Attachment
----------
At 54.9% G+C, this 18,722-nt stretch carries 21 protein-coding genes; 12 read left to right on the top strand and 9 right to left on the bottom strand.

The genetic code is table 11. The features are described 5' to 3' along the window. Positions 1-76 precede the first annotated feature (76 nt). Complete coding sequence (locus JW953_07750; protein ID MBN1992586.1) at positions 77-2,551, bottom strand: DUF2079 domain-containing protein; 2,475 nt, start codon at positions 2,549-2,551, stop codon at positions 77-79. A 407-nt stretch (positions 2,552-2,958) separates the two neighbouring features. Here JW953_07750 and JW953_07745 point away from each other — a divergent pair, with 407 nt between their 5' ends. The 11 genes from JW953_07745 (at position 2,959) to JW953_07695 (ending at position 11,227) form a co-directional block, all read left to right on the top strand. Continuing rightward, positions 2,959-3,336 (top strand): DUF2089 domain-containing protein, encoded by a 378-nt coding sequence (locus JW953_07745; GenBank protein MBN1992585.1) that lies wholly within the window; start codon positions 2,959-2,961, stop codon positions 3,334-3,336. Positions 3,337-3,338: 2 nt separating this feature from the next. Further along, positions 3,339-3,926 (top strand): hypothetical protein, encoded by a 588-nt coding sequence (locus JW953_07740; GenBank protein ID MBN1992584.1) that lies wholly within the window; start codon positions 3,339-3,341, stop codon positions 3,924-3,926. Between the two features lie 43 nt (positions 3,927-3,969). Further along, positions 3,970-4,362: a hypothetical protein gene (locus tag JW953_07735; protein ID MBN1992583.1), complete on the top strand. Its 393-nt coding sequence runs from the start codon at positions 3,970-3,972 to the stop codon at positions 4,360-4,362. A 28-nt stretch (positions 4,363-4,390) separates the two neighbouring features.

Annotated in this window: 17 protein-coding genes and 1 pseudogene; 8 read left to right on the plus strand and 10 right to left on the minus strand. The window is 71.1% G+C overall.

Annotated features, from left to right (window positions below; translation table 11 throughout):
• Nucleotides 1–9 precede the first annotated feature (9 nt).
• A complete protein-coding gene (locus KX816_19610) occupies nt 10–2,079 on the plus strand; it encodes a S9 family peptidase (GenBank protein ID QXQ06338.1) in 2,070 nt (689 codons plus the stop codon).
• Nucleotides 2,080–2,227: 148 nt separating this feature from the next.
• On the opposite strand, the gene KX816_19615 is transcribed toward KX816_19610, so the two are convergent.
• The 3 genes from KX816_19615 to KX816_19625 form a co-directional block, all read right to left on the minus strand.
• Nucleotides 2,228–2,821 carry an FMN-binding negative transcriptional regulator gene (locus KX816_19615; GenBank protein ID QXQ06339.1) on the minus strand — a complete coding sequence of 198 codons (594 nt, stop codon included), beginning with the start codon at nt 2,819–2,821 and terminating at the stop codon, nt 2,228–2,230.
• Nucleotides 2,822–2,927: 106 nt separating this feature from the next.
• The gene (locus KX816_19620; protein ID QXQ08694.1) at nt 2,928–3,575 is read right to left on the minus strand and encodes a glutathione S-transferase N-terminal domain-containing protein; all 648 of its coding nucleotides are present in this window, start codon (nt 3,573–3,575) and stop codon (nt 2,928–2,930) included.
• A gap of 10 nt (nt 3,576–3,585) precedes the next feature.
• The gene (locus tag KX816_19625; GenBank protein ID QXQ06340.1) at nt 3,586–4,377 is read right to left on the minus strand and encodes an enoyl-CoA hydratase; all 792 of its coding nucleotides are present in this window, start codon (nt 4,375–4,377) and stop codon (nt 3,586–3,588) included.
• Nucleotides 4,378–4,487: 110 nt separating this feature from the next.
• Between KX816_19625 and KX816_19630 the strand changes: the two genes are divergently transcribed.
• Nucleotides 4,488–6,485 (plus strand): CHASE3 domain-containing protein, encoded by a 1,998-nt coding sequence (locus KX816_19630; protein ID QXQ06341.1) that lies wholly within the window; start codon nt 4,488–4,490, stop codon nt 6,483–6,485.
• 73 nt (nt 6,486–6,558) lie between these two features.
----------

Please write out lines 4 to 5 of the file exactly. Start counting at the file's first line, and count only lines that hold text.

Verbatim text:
Annotated features, from left to right (window positions below; translation table 11 throughout):
• Nucleotides 1–9 precede the first annotated feature (9 nt).